post #41 of 52
Quote:
Originally Posted by CTKook View Post

http://crossfitsimi.com/Documents/Rhabdo.pdf

 

CrossFit's own site warns of the risk of kidney failure, but I am misinformed?  Maybe you should take it up with these CrossFit folks...you seem to know better than them, as well.


if done improperly as was stated earlier

 

post #42 of 52
Thread Starter 


since the legs don't get the weight you need, as i highlighted in your post below,

how could you add weight and still use the trx system...wear some sort of a pack?

 

that trx system, which i'm aware of but have never used, does look interesting....

 

Quote:
Originally Posted by evaino View Post

 

The TRX is an awesome tool. I use it myself and with most of my clients. But I don't think it's great as the only tool in your workout. You could do very well with a TRX, a pair of power blocks and a chinup bar though as your sole equipment.

 

You can work just about everything with it, but because it's just bodyweight, it's hard to really push yourself with leg work. Although with holds and high reps you can definitely get a good sweat. And for compound upper body and core stuff, it's phenomenal.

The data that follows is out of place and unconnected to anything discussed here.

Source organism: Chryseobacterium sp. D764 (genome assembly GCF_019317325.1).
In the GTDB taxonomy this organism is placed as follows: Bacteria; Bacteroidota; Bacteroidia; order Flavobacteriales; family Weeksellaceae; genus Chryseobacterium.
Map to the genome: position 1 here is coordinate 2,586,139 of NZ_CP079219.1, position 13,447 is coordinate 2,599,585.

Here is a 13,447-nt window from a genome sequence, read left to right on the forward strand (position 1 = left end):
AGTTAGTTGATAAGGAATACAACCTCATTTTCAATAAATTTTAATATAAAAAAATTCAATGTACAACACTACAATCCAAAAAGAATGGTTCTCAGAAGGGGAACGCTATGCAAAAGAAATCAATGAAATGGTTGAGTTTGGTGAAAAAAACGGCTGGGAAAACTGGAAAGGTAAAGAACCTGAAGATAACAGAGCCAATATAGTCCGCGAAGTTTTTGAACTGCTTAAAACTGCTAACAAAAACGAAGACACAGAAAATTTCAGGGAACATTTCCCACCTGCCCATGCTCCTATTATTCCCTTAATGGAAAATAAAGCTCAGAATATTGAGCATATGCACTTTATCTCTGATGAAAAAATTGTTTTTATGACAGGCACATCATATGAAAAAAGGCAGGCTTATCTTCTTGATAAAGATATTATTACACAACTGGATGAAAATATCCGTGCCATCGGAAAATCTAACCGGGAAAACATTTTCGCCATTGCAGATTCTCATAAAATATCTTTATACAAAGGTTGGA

In fact here are a couple of metabolic circuits I put together. One is just TRX and the other is about half TRX, half bodyweight/small equipment.

 

 

 

 

Elsbeth

 

PS - The TRX makes my top 10 favourite training tools list: http://elsbethvaino.com/2011/02/my-favourite-training-tools-5-trx/



 

post #43 of 52
Quote:
Originally Posted by canali View Post

since the legs don't get the weight you need, as i highlighted in your post below,

how could you add weight and still use the trx system...wear some sort of a pack?

 

that trx system, which i'm aware of but have never used, does look interesting....

 

 


This is why I don't like it as the sole tool, but rather one of the tools you use for your workout.

But yes - you could add a pack. You can hold dumbbells - or a single dumbbell to get an additional lateral/rotary core benefit.

For the rear foot elevated split squats, you can do them as a jump (but please don't until you can do them well without the jump!). 

Also note, that it's particularly hard to get "hip dominant stuff with the TRX. You can do hip lifts and leg curls, but that's about it. And those are tougher to load.

 

 

post #44 of 52
I bet those split squats are pretty tough
post #45 of 52
Quote:
Originally Posted by loboskis View Post